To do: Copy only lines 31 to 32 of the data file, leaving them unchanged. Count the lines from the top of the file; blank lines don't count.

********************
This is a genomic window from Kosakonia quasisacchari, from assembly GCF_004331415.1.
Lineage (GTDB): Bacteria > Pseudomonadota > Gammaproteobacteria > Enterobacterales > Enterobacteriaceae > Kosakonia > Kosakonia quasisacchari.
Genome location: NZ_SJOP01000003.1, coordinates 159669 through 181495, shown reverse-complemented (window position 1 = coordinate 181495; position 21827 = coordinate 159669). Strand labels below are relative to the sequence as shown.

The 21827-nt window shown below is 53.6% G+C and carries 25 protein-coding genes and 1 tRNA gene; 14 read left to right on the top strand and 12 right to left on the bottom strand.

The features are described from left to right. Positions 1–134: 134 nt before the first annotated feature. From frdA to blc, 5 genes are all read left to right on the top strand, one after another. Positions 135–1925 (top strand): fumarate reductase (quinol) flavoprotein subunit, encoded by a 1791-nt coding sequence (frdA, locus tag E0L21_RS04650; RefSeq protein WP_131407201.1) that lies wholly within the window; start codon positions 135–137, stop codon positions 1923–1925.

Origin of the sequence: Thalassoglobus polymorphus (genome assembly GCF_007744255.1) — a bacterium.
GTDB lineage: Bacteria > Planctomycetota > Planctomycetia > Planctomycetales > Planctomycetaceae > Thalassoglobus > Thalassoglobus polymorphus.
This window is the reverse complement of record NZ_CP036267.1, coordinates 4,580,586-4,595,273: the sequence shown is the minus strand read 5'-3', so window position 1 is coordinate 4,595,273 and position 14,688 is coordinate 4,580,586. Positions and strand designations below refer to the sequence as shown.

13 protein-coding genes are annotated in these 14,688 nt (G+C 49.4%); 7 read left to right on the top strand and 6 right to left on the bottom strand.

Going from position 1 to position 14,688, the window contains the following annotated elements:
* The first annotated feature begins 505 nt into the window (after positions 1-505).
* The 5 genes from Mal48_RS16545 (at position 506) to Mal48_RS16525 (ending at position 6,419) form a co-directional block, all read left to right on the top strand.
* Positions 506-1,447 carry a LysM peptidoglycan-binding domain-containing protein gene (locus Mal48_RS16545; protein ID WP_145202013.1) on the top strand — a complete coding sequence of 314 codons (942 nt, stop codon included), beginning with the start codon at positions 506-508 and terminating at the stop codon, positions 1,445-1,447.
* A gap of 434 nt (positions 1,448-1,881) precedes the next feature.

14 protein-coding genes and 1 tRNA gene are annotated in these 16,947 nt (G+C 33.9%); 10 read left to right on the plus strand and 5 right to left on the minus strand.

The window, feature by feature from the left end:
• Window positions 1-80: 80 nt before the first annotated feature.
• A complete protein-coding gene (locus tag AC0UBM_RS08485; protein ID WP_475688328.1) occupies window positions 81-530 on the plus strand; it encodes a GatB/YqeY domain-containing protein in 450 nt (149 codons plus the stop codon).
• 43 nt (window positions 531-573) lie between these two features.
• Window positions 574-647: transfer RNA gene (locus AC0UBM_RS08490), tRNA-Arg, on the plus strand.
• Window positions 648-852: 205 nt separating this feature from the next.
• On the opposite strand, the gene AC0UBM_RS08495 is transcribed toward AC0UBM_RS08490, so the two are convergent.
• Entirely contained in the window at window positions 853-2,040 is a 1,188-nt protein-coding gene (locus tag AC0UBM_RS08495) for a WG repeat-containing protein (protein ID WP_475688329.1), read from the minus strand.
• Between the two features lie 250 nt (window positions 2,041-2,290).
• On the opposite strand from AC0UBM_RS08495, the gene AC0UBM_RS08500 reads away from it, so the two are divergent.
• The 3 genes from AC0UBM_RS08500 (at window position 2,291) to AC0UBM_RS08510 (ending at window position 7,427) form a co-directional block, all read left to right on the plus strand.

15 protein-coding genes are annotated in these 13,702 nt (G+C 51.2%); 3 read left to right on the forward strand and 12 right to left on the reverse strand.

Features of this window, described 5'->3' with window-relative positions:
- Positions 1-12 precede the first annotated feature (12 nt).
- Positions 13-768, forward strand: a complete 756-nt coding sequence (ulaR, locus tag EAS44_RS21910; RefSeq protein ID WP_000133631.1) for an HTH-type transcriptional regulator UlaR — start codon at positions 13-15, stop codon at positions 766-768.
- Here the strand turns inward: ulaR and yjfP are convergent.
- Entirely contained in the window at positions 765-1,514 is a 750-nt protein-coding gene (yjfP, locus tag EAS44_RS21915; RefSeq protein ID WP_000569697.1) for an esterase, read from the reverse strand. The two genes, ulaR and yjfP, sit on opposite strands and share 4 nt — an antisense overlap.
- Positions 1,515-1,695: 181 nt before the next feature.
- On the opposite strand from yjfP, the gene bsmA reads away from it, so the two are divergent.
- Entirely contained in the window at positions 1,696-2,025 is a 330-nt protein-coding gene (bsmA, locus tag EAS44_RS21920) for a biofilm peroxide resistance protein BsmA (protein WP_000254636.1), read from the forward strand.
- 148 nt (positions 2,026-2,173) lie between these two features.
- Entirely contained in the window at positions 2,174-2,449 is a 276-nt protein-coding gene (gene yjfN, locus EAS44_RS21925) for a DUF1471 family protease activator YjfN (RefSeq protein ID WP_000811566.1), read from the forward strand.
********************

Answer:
- Here the strand turns inward: ulaR and yjfP are convergent.
- Entirely contained in the window at positions 765-1,514 is a 750-nt protein-coding gene (yjfP, locus tag EAS44_RS21915; RefSeq protein ID WP_000569697.1) for an esterase, read from the reverse strand. The two genes, ulaR and yjfP, sit on opposite strands and share 4 nt — an antisense overlap.